A view of the ash-filled oven next to an insert (lower right) of a modern tabouna  (Tunisian bread) oven from Souidat, Tunisia [Credit: Antiquity]

A view of the ash-filled oven next to an insert (lower right) of a modern tabouna
(Tunisian bread) oven from Souidat, Tunisia [Credit: Antiquity]

Original Article:

Author: Laura Geggel | Source: LiveScience [March 10, 2016]

archaeologynewsnetwork

 

One of France’s earliest-known Roman taverns is still littered with drinking bowls and animal bones, even though more than 2,000 years have passed since it served patrons, a new archaeological study finds.

An excavation uncovered dozens of other artifacts, including plates and bowls, three ovens, and the base of a millstone that was likely used for grinding flour, the researchers said.

The finding is a valuable one, said study co-researcher Benjamin Luley, a visiting assistant professor of anthropology and classics at Gettysburg College in Pennsylvania. Before the Romans invaded the south of France, in 125 B.C., a culture speaking the Celtic language lived there and practiced its own customs.

These Celtic people lived in densely settled, fortified sites during the Iron Age (750 B.C. to 125 B.C.), trading with cultures near and far, the researchers said. But after the Roman invasion, the Celtic culture at this location changed socially and economically, Luley said.

For instance, the new findings suggest that some people under the Romans stopped preparing their own meals and began eating at communal places, such as taverns.

“Rome had a big impact on southern France,” Luley told Live Science. “We don’t see taverns before the Romans arrive.”

The newly excavated tavern is located at Lattara, an archaeological site that’s been known to modern researchers since the early 1980s. But Luley and his colleague Gaël Piquès, a researcher at the French National Center for Scientific Research, were specifically looking for artifacts dating to the end of the Iron Age, when the Romans arrived, the archaeologists said.

The researchers were in luck: The site they uncovered dates to about 125 B.C. to 75 B.C., spanning the period following the Roman conquest, and was located at the intersection of two important streets, the scientists said.

At first, the researchers weren’t sure what to make of it. But a number of clues suggested the site was once a bustling tavern, one that likely served fish, flatbread, and choice cuts of cows and sheep, Luley said.

The excavated area includes a courtyard and two large rooms; one was dedicated to cooking and making flour, and the other was likely reserved for serving patrons, the researchers said. There are three large bread ovens on one end of the kitchen, which indicates that “this isn’t just for one family,” but likely an establishment for serving many people, Luley said. On the other side of the kitchen, the researchers found a row of three stone piles, likely bases for a millstone that helped people grind flour, Luley said.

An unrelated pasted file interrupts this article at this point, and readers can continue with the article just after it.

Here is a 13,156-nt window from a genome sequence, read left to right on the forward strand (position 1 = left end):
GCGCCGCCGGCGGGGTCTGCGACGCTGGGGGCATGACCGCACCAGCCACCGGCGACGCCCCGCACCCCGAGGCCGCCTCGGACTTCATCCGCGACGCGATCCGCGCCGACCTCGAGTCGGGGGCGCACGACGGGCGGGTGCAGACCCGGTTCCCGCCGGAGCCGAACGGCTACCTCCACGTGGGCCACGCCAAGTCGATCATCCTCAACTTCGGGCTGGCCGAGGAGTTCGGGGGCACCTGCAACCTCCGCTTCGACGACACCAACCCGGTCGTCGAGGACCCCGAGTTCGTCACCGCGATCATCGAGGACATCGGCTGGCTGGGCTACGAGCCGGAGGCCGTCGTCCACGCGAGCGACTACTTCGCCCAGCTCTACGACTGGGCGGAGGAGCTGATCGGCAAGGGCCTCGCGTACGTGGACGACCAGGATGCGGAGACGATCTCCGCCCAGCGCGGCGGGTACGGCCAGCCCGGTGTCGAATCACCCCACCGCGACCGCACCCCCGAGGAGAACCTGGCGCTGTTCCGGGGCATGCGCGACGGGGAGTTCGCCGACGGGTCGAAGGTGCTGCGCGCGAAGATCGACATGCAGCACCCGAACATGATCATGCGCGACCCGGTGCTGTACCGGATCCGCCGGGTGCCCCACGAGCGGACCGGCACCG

“One side, they’re making flour. On the other side, they’re making flatbread,” Luley said. “And they’re also probably using the ovens for other things as well.” For example, the archaeologists found lots of fish bones and scales that someone had cut off during food preparation, Luley added.

The other room was likely a dining room, the researchers said. The archaeologists uncovered a large fireplace and a bench along three of the walls that would have accommodated Romans, who reclined when they ate, Luley said. Moreover, the researchers found different kinds of animal bones, such as wishbones and fish vertebra, which people simply threw on the floor. (At that time, people didn’t have the same level of cleanliness as some do now, Luley noted.)

The dining room also had “an overrepresentation of drinking bowls,” used for serving wine — more than would typically be seen in a regular house, he said. Next to the two rooms was a courtyard filled with more animal bones and an offering: a buried stone millstone, a drinking bowl and a plate that likely held cuts of meat.

“Based upon the evidence presented here, it appears that the courtyard complex … functioned as a space for feeding large numbers of people, well beyond the needs of a single domestic unit or nuclear family,” the researchers wrote in the study. “This is unusual, as large, ‘public’ communal spaces for preparing large amounts of food and eating together are essentially nonexistent in Iron Age Mediterranean France.”

Perhaps some of the people of Lattara needed places like the tavern to provide meals for them after the Romans arrived, Luley said.

“If they might be, say, working in the fields, they might not be growing their own food themselves,” he said. And though the researchers haven’t found any coins at the tavern yet, “We think that this is a beginning of the monetary economy” at Lattera, Luley said.

The study was published in the journal Antiquity.

 

Follow

Get every new post delivered to your Inbox.

Join 813 other followers

%d bloggers like this: